Ribozymes use RNA’s 2´-hydroxyl groups, which are absent in DNA, for structural interactions or directly for catalysis. The new structure shows why the lack of these groups doesn’t diminish the catalytic activity of DNAzymes. The missing hydroxyls make DNA’s sugar-phosphate backbone more flexible, allowing acrobatic conformations that compensate for the absent hydroxyls in DNAzymes.

  1. Ponce-Salvatierra, A., Wawrzyniak-Turek, K., Steuerwald, U., Höbartner, C. and Pena, V. (2016) Crystal structure of a DNA catalyst. Nature 529, 231—234.
  2. PDB:5CKK
  3. PDB:5CKI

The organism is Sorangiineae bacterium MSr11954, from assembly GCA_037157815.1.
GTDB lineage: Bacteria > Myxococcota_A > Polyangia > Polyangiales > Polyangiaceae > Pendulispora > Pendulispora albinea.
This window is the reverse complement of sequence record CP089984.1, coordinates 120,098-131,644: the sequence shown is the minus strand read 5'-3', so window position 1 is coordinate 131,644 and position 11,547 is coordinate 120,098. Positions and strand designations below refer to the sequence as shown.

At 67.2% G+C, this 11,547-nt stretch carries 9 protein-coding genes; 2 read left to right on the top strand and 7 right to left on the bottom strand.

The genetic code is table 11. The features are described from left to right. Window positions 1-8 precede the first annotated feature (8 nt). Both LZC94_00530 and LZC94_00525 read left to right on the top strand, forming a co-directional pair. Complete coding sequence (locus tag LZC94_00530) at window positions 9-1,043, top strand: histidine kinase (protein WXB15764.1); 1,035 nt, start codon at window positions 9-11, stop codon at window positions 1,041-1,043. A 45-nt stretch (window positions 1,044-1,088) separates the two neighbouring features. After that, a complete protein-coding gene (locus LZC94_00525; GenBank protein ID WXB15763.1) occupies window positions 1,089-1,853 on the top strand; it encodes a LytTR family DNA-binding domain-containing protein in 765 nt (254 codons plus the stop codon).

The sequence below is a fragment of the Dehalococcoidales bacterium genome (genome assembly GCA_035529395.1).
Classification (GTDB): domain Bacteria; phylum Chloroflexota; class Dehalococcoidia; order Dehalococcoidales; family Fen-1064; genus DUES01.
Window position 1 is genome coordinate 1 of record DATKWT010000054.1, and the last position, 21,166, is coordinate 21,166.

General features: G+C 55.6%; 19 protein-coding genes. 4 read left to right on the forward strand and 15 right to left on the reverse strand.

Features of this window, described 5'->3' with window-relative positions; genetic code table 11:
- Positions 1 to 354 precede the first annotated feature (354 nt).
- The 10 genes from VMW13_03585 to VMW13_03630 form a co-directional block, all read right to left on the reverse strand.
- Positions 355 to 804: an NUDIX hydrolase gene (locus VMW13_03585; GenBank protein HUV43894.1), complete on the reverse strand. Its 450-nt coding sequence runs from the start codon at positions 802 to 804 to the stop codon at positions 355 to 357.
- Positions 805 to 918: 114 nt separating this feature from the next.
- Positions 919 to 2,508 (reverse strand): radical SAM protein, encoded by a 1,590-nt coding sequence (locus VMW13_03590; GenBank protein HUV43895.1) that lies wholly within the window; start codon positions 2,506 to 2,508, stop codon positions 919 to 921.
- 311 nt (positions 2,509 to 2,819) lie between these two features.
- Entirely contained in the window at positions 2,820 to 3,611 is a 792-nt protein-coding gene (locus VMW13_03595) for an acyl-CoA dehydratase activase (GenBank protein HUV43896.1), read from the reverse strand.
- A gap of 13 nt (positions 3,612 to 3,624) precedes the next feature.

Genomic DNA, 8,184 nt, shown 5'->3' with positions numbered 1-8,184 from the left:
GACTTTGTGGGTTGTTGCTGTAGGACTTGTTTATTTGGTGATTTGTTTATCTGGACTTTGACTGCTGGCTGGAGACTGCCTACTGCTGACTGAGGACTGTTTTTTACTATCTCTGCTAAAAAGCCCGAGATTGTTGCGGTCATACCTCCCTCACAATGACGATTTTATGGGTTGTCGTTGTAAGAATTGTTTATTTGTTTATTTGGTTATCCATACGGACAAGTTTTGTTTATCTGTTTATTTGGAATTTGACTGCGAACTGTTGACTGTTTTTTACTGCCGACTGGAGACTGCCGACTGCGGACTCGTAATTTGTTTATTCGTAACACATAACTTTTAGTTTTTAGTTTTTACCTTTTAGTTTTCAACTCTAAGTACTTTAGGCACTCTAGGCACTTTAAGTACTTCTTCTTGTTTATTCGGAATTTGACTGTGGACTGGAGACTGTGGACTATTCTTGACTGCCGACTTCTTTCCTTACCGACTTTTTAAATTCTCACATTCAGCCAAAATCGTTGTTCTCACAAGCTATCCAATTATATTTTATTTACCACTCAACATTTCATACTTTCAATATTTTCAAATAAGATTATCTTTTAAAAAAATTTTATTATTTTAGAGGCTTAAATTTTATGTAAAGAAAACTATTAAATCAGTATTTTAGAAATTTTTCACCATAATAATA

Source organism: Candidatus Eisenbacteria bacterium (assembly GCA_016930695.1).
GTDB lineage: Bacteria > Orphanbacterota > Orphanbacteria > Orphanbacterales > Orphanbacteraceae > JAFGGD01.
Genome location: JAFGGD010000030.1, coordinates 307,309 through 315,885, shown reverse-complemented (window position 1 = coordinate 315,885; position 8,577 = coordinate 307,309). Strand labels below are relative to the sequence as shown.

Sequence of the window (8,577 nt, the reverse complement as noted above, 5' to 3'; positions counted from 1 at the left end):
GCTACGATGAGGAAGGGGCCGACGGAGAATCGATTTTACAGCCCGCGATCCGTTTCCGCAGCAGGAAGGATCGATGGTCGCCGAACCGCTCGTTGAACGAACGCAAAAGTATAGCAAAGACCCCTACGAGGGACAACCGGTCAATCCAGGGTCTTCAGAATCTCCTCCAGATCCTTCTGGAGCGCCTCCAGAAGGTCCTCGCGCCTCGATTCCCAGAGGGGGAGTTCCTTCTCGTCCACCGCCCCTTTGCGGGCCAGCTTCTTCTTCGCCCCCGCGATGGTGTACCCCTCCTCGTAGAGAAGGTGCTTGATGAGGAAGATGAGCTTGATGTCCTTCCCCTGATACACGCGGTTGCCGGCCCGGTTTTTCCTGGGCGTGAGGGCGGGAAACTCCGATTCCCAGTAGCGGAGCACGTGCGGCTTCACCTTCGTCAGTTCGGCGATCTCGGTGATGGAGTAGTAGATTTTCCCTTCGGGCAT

4. Borman, S. (2016) After two decades of trying, scientists report first crystal structure of a DNAzyme. Chemical & Engineering News 94, issue 2, p. 3.

Friday, December 25, 2015

Human Apaf-1 apoptosome at 3.8 Å

The apoptotic protease-activating factor 1 (Apaf-1) exists in normal cells as an autoinhibited monomer. Upon binding to  cytochrome c and dATP, Apaf-1 forms a heptameric complex known as the apoptosome. Zhou et al. report an atomic structure of an intact human Apaf-1 apoptosome at 3.8 Å resolution determined by single-particle, cryo-electron microscopy [1, 2].

  1. Zhou, M., Li, Y., Hu, Q., Bai, X.-c., Huang, W., Yan, C., Scheres, S.H.W. and Shi, Y. (2015) Atomic structure of the apoptosome: mechanism of cytochrome c- and dATP-mediated activation of Apaf-1. Genes & Development 29, 2349—2361.
  2. PDB:3JBT

Thursday, November 19, 2015

A magnetic protein biocompass?